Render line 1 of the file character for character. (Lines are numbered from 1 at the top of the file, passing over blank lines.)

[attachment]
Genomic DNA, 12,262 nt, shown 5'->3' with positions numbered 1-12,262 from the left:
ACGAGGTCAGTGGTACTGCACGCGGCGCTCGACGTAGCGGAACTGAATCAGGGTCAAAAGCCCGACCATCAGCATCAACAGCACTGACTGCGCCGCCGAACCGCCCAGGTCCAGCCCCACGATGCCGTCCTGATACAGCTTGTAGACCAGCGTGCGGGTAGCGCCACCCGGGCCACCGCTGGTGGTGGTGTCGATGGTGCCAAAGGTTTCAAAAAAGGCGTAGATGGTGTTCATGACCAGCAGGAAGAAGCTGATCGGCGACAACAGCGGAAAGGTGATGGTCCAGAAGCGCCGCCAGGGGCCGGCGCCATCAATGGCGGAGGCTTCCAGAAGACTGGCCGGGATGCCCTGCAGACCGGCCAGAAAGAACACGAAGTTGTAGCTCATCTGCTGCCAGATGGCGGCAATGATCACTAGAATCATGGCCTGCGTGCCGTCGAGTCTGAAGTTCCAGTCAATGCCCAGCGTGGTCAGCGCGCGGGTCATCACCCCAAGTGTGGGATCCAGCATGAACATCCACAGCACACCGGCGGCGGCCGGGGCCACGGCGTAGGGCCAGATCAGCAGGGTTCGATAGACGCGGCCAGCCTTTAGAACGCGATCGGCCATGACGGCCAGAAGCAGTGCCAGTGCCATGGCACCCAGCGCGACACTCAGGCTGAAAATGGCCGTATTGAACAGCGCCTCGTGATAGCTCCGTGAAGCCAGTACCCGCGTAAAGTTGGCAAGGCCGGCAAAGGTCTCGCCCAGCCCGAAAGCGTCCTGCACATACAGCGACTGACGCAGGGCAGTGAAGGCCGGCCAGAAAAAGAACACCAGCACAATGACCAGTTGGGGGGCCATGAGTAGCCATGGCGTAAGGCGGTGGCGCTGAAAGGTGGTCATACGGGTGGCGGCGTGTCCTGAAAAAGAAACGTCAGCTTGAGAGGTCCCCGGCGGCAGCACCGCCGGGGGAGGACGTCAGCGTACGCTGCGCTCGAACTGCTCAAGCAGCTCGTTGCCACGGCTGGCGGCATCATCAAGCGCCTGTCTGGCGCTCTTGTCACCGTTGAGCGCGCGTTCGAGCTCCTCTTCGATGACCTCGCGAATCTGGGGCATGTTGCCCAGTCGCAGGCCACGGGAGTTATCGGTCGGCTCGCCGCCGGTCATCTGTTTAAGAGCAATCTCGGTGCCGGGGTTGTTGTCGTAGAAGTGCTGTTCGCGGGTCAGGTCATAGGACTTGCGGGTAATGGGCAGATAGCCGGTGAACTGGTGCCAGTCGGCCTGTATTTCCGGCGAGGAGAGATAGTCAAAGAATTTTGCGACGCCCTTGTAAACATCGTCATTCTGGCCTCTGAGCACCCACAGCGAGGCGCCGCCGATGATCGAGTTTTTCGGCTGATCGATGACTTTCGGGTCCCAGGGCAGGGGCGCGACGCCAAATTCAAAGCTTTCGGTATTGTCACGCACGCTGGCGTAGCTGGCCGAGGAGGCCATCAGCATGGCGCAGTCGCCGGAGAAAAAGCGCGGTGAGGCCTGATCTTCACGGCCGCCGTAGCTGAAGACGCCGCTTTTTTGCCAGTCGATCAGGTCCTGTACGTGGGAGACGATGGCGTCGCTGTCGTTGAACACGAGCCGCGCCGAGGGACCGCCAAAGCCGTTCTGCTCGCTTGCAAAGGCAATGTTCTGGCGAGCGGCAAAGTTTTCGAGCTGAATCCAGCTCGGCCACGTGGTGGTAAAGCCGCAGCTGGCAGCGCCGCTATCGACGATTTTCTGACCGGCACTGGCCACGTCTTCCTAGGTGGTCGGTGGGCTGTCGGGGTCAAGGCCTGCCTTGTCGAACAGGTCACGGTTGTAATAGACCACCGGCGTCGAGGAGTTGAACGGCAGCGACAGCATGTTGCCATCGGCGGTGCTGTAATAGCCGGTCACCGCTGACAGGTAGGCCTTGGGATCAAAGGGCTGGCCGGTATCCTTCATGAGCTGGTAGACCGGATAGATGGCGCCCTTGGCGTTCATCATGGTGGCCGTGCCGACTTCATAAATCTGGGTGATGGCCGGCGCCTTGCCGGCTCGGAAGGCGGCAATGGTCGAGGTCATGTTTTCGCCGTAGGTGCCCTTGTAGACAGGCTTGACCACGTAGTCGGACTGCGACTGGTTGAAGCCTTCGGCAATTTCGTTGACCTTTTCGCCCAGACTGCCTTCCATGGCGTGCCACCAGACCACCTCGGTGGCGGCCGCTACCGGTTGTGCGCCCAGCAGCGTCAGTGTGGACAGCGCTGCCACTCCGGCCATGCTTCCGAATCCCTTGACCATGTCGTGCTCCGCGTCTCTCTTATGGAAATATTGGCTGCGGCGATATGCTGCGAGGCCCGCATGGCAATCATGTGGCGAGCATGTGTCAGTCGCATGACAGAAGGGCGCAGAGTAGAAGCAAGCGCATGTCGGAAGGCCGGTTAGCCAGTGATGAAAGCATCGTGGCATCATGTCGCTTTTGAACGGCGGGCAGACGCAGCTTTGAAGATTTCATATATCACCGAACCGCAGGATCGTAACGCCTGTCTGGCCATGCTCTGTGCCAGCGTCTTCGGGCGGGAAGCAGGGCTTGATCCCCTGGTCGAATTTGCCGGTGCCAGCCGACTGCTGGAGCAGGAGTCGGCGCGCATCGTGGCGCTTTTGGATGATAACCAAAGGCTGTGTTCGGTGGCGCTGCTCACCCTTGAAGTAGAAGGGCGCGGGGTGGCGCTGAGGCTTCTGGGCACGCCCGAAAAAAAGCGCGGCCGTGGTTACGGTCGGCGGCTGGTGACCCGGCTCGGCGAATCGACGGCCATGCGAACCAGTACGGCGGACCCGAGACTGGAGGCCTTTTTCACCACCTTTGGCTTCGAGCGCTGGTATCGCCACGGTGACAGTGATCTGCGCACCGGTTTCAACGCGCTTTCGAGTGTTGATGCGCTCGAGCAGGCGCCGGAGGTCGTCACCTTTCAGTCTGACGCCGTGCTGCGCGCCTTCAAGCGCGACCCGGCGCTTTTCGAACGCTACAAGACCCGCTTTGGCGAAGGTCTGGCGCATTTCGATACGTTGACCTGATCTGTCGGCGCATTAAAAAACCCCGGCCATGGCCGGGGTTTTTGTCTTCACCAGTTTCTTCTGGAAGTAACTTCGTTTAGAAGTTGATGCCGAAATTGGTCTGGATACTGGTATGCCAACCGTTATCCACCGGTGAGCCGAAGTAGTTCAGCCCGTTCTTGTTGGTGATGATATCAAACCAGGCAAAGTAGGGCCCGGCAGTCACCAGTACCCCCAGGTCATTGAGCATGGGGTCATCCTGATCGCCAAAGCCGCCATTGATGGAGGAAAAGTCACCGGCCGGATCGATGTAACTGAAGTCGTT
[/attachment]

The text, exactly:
Genomic DNA, 12,262 nt, shown 5'->3' with positions numbered 1-12,262 from the left: